I remember in our final year of high school in 2007, we were all looking at what university degrees were on offer and there was no way I was going to choose a degree that involved maths. 8 years of travelling around the world and in the end, I missed maths!

Australia

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Oman

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Sri Lanka

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Tenerife

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(Did those words really just come out of my mouth?!) Engineering was what I thought would assist me in being a part of building a better world. I chose to study in Sydney to be close to my family but the itch to be overseas never left. In July 2015, I started Environmental & Civil Engineering and in my first semester I attended a global exchange seminar. I had only just started but was keen to see what options were available, and in particular, in France. Unfortunately, there were a few requirements I had to fulfil before being able to apply for exchange – a minimum of 1 year’s study and completion of an internship. At UTS, we have to apply for exchange one year before we propose to leave so last November I was frantically applying for internship positions and global exchange. Luckily, I landed a great position at one of Australia’s leading construction firms, John Holland; and spent the first 7 months of 2018 fulfilling my internship requirements. I was also accepted into Bordeaux INP and it was all systems go.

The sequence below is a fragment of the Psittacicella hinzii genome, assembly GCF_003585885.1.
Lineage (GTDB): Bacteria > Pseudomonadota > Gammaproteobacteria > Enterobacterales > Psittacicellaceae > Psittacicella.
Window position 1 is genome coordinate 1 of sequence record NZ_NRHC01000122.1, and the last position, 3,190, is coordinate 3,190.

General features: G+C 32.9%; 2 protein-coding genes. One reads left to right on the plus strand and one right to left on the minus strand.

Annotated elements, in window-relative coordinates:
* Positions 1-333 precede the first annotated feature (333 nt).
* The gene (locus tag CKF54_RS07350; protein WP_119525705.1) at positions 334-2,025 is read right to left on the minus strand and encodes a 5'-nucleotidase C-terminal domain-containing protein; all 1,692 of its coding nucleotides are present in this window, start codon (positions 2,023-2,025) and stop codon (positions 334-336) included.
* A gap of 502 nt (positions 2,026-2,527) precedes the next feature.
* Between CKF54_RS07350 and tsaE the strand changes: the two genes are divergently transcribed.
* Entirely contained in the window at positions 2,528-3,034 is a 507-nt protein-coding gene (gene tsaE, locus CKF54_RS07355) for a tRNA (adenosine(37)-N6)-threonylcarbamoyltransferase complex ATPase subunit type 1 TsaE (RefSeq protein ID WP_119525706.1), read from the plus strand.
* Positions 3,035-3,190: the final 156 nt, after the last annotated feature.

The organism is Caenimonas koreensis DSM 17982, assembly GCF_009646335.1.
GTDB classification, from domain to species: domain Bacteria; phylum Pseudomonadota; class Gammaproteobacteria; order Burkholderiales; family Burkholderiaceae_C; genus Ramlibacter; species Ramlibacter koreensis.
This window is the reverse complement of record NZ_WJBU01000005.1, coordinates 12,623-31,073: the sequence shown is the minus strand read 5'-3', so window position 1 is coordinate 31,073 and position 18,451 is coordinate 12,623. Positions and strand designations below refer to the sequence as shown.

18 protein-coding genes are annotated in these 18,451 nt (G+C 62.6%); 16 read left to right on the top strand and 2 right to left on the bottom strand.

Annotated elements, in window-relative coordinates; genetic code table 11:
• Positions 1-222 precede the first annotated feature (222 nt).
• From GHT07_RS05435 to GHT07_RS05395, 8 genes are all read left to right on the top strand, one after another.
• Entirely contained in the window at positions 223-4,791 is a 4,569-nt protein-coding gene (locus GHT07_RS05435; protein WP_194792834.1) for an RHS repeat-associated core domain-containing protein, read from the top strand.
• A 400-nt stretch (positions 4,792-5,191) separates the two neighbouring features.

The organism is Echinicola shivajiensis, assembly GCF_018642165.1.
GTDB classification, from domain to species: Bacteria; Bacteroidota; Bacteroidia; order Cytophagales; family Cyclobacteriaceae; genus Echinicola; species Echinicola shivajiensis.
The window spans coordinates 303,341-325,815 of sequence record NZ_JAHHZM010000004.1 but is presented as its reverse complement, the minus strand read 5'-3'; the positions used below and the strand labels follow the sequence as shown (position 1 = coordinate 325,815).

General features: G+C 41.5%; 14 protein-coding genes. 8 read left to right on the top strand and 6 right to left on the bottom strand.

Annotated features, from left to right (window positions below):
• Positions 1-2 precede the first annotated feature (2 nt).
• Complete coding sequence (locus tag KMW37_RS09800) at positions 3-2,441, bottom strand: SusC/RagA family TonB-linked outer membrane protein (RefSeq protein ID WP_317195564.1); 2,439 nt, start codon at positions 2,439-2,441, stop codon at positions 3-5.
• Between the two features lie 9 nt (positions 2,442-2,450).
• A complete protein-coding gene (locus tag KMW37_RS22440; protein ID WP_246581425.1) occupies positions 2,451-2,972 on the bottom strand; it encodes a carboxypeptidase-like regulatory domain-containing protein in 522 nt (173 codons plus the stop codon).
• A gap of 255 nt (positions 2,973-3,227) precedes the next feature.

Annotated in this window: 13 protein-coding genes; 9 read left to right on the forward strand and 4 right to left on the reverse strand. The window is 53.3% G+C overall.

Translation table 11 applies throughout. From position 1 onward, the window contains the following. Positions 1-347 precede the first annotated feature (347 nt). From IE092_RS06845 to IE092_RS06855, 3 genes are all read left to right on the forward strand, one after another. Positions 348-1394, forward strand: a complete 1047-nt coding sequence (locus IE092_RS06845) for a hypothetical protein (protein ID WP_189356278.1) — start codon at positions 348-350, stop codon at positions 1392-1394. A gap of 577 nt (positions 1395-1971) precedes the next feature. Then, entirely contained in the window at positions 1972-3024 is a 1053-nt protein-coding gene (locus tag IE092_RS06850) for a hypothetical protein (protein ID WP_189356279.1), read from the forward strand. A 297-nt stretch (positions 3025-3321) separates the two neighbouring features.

I signed up for evening classes at Alliance Français Sydney twice a week in preparation for taking the DELF (Diplôme d’études en langue Française). I wanted to get my French to a sound level so that from the day I set foot in France I could wholeheartedly commit to working towards fluency (the road continues).

I have a very strong memory of one day I spent roaming the streets of Bordeaux back in 2011, before flying out somewhere, sussing the university buildings and saying to myself – ‘I’m gonna study here one day.’ I have no doubt, that moment was the seed to the manifestation of studying in Bordeaux. At the time, I wasn’t sure how I would make it happen but nevertheless this dream was going to somehow blossom.